Marcus Eriksen holds up plastic found in a bird's stomach (left) and a jar of plastic debris from the Pacific gyer (right). (photo by Brandon Wise)

DOWNTOWN — A 10-ounce bottle containing a cloudy mixture of plankton, water and colorful bits of plastic sits on Marcus Eriksen and Anna Cummins’ living room table, reminding the soon-to-be married couple why they will spend the next two months biking across the country.

Laying next to the jar is a short line of rope tying together a few miscellaneous items that Eriksen found in a bird’s carcass during a field trip to Midway in 2001, trash that includes a toothbrush, cigarette lighter, shotgun shell and action figure leg.

Both pieces will accompany the Santa Monica residents as they ride 2,000 miles from Vancouver to Tijuana starting Saturday in a two-month journey dubbed “Junk Ride 2009,” a trek in which the marine biology experts with the Algalita Marine Research Foundation will visit 15 cities, giving presentations and talking about what they call the “plastic soup” cooking in the ocean.

“This issue has been the ultimate case of out of sight, out of mind,” said Cummins, a Santa Monica native whose father founded Crossroads School. “We’re going to literally bring it to people by bringing in hundreds of jar samples.”

Their objective for the speaking tour, which is scheduled to conclude in late June, is to meet with legislators and advocate for a ban on disposable plastic and encourage consumers to change their lifestyle.

Several cities across the state are weighing a ban on plastic bags, including Santa Monica. City Hall is expected to begin an environmental impact evaluation on the proposed ban before presenting an ordinance to the City Council later this year.

State Assemblywoman Julia Brownley, D-Santa Monica, has also presented a bill that would impose a 25 cent fee on disposable paper and plastic bags at grocery stores.

Cummins and Eriksen met in 2007 at a birthday party for Algalita founder Capt. Charles Moore and began dating and collaborating on projects later that year.

Eriksen, 41, formerly a science teacher, became involved in marine advocacy after his trip to Midway where he took about 14 students from the Mirman School in Brentwood, shocked by the presence of dead birds whose stomachs were crammed with plastic trash.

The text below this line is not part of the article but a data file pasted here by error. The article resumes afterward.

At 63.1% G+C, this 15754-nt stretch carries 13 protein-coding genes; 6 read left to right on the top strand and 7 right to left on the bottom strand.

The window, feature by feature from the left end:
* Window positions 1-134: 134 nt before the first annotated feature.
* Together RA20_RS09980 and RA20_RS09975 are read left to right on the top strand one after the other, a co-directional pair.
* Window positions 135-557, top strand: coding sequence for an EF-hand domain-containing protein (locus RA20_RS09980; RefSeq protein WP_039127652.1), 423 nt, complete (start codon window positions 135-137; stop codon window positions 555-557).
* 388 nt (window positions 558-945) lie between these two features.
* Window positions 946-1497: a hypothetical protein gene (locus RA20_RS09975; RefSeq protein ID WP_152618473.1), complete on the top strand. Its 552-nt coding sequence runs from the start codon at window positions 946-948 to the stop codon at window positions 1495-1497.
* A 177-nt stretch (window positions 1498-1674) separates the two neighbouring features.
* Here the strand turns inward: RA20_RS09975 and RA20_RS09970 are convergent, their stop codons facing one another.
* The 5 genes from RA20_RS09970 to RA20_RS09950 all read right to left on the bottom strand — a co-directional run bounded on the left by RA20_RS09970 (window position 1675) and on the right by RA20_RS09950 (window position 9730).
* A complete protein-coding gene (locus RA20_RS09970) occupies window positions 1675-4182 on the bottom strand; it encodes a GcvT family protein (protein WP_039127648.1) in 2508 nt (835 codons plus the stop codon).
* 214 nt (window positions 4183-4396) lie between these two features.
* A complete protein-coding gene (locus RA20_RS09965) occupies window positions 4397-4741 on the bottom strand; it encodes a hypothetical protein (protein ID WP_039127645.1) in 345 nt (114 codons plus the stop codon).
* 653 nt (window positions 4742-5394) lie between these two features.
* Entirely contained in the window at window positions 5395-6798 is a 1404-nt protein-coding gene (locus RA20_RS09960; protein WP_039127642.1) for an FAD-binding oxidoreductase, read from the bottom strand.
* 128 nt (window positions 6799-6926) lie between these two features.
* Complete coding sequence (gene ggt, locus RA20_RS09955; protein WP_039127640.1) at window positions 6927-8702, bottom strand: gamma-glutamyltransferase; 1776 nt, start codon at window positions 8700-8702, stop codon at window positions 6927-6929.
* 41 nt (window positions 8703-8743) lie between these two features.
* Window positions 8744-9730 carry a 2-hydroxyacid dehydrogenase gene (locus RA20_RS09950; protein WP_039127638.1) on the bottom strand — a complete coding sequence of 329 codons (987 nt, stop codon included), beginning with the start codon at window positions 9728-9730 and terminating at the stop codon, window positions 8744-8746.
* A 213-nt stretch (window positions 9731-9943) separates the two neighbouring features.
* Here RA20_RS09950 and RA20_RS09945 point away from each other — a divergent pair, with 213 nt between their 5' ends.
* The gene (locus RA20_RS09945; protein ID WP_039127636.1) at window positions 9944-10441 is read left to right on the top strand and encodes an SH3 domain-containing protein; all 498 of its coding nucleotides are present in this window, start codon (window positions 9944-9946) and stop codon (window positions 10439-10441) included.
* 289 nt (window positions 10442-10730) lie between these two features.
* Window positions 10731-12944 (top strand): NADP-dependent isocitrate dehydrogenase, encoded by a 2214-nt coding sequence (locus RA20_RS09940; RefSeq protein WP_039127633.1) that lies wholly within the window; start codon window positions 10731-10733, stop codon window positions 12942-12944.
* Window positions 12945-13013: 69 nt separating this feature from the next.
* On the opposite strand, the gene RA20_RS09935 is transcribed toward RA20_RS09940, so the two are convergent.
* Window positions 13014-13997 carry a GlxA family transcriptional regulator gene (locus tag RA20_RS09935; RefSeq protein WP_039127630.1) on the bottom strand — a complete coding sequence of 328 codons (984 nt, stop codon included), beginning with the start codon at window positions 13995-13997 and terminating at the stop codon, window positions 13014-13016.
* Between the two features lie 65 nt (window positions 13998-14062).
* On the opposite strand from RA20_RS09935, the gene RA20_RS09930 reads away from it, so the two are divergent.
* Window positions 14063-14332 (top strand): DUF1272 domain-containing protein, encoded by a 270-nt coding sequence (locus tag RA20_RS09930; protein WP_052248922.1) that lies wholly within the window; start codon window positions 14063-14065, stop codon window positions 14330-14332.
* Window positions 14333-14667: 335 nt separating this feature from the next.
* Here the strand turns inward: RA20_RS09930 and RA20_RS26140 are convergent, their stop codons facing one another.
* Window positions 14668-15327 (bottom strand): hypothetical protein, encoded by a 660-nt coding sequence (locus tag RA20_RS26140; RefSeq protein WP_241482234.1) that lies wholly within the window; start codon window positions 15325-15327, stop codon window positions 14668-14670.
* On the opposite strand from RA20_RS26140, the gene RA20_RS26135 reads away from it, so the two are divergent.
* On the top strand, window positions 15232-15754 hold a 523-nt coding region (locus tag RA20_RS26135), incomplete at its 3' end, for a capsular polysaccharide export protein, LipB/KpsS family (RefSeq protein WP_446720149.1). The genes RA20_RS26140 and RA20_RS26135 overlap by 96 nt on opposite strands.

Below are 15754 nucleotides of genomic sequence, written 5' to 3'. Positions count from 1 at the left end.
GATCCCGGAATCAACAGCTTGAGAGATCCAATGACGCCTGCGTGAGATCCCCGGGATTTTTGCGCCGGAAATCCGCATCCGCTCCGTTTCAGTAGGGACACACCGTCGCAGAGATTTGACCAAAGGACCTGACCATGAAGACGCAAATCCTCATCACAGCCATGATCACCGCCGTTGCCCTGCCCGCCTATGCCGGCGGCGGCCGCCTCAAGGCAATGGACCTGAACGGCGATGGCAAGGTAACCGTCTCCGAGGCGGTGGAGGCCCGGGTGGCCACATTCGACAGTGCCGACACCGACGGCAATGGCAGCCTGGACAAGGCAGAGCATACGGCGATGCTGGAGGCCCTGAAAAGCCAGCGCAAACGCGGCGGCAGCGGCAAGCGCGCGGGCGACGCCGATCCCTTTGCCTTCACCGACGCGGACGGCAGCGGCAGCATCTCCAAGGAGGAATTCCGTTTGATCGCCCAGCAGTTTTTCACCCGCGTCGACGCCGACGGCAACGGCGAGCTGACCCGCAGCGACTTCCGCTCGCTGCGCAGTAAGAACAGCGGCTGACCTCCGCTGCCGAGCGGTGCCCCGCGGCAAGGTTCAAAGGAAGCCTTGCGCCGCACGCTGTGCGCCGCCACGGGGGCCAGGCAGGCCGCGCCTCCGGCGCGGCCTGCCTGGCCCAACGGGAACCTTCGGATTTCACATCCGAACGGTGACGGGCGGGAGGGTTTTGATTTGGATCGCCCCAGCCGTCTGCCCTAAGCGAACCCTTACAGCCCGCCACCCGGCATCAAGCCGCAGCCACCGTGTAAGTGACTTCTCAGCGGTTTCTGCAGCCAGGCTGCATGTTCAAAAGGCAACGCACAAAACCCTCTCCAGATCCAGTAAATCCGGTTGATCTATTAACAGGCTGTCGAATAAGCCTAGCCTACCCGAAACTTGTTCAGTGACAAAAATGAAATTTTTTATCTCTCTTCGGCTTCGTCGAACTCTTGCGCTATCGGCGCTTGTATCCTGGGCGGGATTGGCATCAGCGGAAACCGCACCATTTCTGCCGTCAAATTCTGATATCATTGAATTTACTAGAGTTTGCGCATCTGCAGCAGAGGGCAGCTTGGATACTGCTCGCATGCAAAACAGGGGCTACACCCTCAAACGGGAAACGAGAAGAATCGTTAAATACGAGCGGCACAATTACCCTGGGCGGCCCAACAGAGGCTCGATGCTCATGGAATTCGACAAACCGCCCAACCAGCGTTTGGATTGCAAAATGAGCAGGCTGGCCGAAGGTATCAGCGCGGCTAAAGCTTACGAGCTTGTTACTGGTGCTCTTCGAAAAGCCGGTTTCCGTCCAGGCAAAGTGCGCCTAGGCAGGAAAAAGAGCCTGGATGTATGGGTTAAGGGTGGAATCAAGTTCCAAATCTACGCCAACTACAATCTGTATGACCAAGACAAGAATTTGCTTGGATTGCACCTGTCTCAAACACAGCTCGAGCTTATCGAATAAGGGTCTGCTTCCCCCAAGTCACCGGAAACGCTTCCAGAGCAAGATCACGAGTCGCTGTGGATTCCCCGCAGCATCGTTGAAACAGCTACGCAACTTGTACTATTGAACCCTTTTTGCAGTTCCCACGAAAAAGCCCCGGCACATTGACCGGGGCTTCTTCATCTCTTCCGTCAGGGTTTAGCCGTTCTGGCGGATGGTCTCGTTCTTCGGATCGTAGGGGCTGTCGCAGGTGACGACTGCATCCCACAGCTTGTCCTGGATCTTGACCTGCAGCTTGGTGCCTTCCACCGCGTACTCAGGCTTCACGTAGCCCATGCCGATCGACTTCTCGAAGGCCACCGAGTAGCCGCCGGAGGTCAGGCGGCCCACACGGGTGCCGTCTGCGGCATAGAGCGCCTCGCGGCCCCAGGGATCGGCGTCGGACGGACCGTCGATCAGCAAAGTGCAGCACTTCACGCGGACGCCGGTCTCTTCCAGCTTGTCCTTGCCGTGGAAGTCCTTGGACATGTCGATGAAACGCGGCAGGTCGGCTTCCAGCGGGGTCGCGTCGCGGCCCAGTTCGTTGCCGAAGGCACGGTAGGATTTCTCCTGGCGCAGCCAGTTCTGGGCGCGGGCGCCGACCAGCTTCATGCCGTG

He joined Algalita, which is based in Long Beach, several years after that fateful field trip and today serves as the organization’s director of research and education.

Cummins, 35, was always interested in marine life issues and joined Algalita as a volunteer in 2004 after meeting Moore in Santa Cruz. Today she is the education adviser for the foundation where she makes reusable produce bags out of old T-shirts purchased at places like Goodwill.

The couple’s apartment today shows a life in transition, filled with boxes and bags that will accompany them when they depart for Vancouver on Wednesday. Two large Cannondale-brand boxes containing their bikes sit off to the side.

“We’re partying tonight with a bunch of friends to say good-bye,” Eriksen said last Friday.

The marine advocates said they will stay with friends scattered throughout their route, though they don’t have accommodations at some stops yet. They are expected to arrive in Los Angeles on June 17, spending a few days before departing on the June 20. Cyclists are invited to join them on the remaining leg of their trip.

Many of the speaking engagements will take place at various Surfrider Foundation chapters and universities where they will hand out bottles containing the liquid mixture similar to the one sitting on their living room table.

The samples were collected during numerous trips to the North Pacific Gyre, located about 200 miles off the coast of Japan.

Eriksen has visited the gyre about six times in the past decade.

“This jar represents three football fields of area,” Eriksen said.

Cummins said concerns go beyond marine animal life to humans, who consume seafood that could be contaminated by plastic chemicals. She pointed to a photo taken of a dissected Lantern fish, found with bits of plastic sitting in its stomach. The Lantern fish is a common meal for predators that end up on plates for humans, Cummins said.

“These chemicals accumulate up the food chain,” Cummins said.

The couple smiles and laughs when asked about the training regime for the trip, admitting that aside from the rides to speaking engagements in the Los Angeles area, they haven’t had much time to physically prepare the past few months because their time has been occupied by work-related travel outside the region.

They remain optimistic and enthusiastic about the challenge they face in their trip, during which time they will get married. The couple plans to have a celebration with friends and family later this year.

“It will be somewhat spontaneous,” Cummins said. “We want it to be part of our story.”

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